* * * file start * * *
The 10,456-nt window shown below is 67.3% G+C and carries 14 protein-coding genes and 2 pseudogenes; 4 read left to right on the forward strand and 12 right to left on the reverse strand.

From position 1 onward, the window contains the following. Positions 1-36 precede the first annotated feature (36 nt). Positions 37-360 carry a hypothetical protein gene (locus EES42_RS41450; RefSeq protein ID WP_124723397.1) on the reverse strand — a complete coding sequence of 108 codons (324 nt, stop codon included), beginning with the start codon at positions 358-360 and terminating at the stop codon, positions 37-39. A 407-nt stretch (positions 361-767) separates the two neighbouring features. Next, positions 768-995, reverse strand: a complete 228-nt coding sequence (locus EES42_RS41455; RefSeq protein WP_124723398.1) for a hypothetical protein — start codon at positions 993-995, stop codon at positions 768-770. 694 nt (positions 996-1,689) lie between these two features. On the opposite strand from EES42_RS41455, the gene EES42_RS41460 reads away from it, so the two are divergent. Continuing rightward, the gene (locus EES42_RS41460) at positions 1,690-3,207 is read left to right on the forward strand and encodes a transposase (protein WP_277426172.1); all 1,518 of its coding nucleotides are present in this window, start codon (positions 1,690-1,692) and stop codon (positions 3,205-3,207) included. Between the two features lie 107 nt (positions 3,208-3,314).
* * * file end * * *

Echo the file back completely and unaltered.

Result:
The 10,456-nt window shown below is 67.3% G+C and carries 14 protein-coding genes and 2 pseudogenes; 4 read left to right on the forward strand and 12 right to left on the reverse strand.

From position 1 onward, the window contains the following. Positions 1-36 precede the first annotated feature (36 nt). Positions 37-360 carry a hypothetical protein gene (locus EES42_RS41450; RefSeq protein ID WP_124723397.1) on the reverse strand — a complete coding sequence of 108 codons (324 nt, stop codon included), beginning with the start codon at positions 358-360 and terminating at the stop codon, positions 37-39. A 407-nt stretch (positions 361-767) separates the two neighbouring features. Next, positions 768-995, reverse strand: a complete 228-nt coding sequence (locus EES42_RS41455; RefSeq protein WP_124723398.1) for a hypothetical protein — start codon at positions 993-995, stop codon at positions 768-770. 694 nt (positions 996-1,689) lie between these two features. On the opposite strand from EES42_RS41455, the gene EES42_RS41460 reads away from it, so the two are divergent. Continuing rightward, the gene (locus EES42_RS41460) at positions 1,690-3,207 is read left to right on the forward strand and encodes a transposase (protein WP_277426172.1); all 1,518 of its coding nucleotides are present in this window, start codon (positions 1,690-1,692) and stop codon (positions 3,205-3,207) included. Between the two features lie 107 nt (positions 3,208-3,314).